I have an old clock with a pendulum. The clock loses time but the pendulum swings tirelessly. I have been watching that pendulum for several hours – it is a reminder that time marches inexorably forward even when you think the moment you are in, this moment; will never end.
My Dad has just come out of surgery to remove his prostate. It looks like everything went well and so far, there have been no complications. It is a huge relief. Of course, he now has the recovery process to face but with a bit of care and rest he should be fine.
There is another clock with a pendulum in my Dad’s hospital room. A tiny one, you can barely see it, but it marks the passing of time, nonetheless. I know my Dad will take comfort in watching its motion.
My Dad was confident all would be well until he got to the hospital yesterday afternoon for the pre-op schedule. There’s always that moment, isn’t there? Where reality bites.
My Mum was chatting to the nurses and my Dad whispered to me : ‘I don’t want to die yet.’
His surgeon has performed a thousand successful operations. My Dad was worried he would be the one in 1000 whose surgery was unsuccessful.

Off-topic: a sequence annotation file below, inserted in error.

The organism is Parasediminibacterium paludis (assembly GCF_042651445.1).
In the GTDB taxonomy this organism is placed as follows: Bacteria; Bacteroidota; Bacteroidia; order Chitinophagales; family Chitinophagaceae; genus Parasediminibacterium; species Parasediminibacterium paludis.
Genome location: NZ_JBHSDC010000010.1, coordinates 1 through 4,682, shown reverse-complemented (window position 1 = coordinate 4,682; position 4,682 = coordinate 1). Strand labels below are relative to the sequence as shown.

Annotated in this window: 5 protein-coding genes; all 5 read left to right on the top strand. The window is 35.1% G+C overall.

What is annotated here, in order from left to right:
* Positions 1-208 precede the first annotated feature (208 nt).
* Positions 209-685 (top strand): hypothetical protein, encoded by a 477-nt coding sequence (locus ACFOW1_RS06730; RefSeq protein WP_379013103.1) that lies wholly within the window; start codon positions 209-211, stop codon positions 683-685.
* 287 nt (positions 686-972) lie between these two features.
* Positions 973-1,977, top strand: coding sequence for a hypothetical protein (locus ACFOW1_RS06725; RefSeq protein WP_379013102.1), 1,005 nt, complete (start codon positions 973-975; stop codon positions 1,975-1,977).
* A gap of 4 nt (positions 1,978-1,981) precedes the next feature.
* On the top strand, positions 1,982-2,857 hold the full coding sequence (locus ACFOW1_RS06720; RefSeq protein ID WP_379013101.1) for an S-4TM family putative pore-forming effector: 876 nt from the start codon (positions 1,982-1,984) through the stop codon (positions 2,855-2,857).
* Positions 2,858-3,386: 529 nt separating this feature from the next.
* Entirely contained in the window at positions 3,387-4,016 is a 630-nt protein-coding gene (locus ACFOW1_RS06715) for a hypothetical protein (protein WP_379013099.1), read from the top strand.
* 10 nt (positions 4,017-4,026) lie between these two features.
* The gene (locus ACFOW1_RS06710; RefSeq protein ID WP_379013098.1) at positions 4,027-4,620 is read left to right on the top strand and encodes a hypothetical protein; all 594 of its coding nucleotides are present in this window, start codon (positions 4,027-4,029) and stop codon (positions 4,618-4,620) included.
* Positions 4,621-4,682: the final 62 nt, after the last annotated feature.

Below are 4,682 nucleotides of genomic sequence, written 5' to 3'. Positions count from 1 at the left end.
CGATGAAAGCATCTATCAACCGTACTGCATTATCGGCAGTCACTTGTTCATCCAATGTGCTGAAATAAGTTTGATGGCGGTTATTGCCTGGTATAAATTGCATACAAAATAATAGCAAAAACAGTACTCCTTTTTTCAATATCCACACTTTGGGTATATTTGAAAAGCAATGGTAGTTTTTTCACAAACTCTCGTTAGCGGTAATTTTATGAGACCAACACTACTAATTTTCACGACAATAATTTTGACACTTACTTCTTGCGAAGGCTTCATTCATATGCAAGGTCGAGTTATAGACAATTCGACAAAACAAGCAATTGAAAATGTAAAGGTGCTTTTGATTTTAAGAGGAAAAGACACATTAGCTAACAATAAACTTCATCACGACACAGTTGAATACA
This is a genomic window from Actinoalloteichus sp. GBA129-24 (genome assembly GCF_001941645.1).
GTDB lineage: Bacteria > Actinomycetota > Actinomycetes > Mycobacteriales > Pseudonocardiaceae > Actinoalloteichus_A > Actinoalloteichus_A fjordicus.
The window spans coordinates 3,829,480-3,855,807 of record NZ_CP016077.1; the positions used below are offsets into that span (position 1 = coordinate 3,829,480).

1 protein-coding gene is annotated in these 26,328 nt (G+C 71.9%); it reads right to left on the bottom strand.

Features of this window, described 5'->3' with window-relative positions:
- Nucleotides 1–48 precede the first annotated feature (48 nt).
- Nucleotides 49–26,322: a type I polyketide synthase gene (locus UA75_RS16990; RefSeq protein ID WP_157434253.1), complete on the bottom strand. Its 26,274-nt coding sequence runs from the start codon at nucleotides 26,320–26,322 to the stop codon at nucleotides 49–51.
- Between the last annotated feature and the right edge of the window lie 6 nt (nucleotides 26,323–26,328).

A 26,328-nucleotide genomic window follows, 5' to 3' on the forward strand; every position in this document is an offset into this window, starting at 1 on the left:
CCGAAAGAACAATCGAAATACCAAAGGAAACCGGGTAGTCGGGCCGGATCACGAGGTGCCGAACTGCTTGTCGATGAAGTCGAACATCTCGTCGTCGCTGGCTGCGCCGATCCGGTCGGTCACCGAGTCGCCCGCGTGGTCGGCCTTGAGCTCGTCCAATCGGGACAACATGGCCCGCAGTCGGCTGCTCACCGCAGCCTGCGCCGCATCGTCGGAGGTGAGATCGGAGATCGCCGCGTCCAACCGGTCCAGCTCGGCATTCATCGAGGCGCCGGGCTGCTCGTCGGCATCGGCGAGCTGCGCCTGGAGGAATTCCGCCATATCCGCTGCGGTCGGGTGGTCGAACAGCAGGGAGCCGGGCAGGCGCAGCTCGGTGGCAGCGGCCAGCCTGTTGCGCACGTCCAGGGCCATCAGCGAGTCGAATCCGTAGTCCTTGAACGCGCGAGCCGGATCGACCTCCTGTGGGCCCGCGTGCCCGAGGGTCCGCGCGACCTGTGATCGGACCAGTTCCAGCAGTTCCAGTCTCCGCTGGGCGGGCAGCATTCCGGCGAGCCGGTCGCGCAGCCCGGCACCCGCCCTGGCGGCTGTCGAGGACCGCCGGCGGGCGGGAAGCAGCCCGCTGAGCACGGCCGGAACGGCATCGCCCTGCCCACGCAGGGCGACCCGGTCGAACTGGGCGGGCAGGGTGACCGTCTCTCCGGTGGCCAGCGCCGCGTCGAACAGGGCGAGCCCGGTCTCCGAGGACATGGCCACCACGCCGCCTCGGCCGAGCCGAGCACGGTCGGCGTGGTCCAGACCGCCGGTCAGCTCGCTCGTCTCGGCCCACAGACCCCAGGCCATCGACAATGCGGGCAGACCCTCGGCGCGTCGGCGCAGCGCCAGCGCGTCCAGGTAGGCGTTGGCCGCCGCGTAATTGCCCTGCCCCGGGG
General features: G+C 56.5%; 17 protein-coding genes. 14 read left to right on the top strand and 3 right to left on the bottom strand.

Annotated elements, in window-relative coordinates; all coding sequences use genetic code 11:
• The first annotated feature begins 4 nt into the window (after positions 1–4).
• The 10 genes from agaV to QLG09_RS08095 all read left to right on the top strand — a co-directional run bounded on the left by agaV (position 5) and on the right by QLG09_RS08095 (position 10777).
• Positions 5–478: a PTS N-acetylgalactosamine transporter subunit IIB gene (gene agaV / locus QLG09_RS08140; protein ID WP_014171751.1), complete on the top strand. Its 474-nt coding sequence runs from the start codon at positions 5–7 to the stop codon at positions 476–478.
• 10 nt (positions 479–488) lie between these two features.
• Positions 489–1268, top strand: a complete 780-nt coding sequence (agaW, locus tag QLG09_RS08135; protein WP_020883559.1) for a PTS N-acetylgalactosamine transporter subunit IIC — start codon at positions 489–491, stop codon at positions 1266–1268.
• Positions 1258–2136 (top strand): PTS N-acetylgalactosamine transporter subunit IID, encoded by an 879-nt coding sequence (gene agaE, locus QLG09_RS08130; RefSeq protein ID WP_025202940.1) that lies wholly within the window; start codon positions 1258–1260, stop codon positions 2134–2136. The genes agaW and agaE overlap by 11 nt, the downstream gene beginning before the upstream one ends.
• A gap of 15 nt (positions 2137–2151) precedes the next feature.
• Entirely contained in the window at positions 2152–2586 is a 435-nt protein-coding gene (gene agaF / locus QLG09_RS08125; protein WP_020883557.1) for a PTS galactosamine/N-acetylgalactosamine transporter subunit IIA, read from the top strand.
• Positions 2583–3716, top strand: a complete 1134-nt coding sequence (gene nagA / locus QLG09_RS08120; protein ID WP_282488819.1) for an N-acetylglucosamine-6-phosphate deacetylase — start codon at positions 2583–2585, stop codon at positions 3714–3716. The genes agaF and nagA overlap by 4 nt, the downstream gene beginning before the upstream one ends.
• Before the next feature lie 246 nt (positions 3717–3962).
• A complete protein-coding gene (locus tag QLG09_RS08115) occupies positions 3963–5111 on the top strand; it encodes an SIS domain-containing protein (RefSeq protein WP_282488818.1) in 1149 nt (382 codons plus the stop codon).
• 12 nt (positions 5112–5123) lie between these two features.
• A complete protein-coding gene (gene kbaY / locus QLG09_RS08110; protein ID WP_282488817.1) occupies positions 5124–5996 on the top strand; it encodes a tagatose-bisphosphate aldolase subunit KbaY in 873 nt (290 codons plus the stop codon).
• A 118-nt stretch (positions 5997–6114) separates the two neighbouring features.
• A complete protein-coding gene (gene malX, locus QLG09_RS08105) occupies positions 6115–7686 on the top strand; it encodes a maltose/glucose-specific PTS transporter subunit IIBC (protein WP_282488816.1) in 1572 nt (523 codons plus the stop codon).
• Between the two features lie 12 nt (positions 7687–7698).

Natural fears. I tried to be the voice of reason telling him he wasn’t going to die, that all would be well; but his doubt planted a little seed in my own mind and I began to worry.
We do fear it, don’t we? Our own mortality. Even if we say we don’t. Even if we have strong religious convictions. Even if we have a strong sense of spirituality. That thought that comes unbidden that says: one day I’m going to be gone; it’s a sobering one.
My Dad left a note for my Mum. On her pillow. It read as if he wasn’t coming back, as if he had given up any hope of recovery. My Mum was thrown into a panic – she loves him, has done so for 50 years; but I didn’t realise until today how fully she relies on him.
‘He was just scared, just nervous,’ I said. ‘Surgery like this is daunting. His judgement was momentarily skewed.’
‘Take it one hour at a time,’ I said. ‘If you make it through one hour, you can make it through another.’
Each time that pendulum swings another second has gone by. It doesn’t take long for one second to become ten, twenty, sixty, six hundred. The east swing, the west swing. Time bounds and rebounds into every corner of the room.
The tick of the clock. There is a surety in it. When things are in flux, it’s there, as dependable as an old friend, forming spaces that we can fill up with the makings of our lives.
It doesn’t take long for the doubts of night to fade into the sweet song of morning. Maybe time actually is the language of the gods.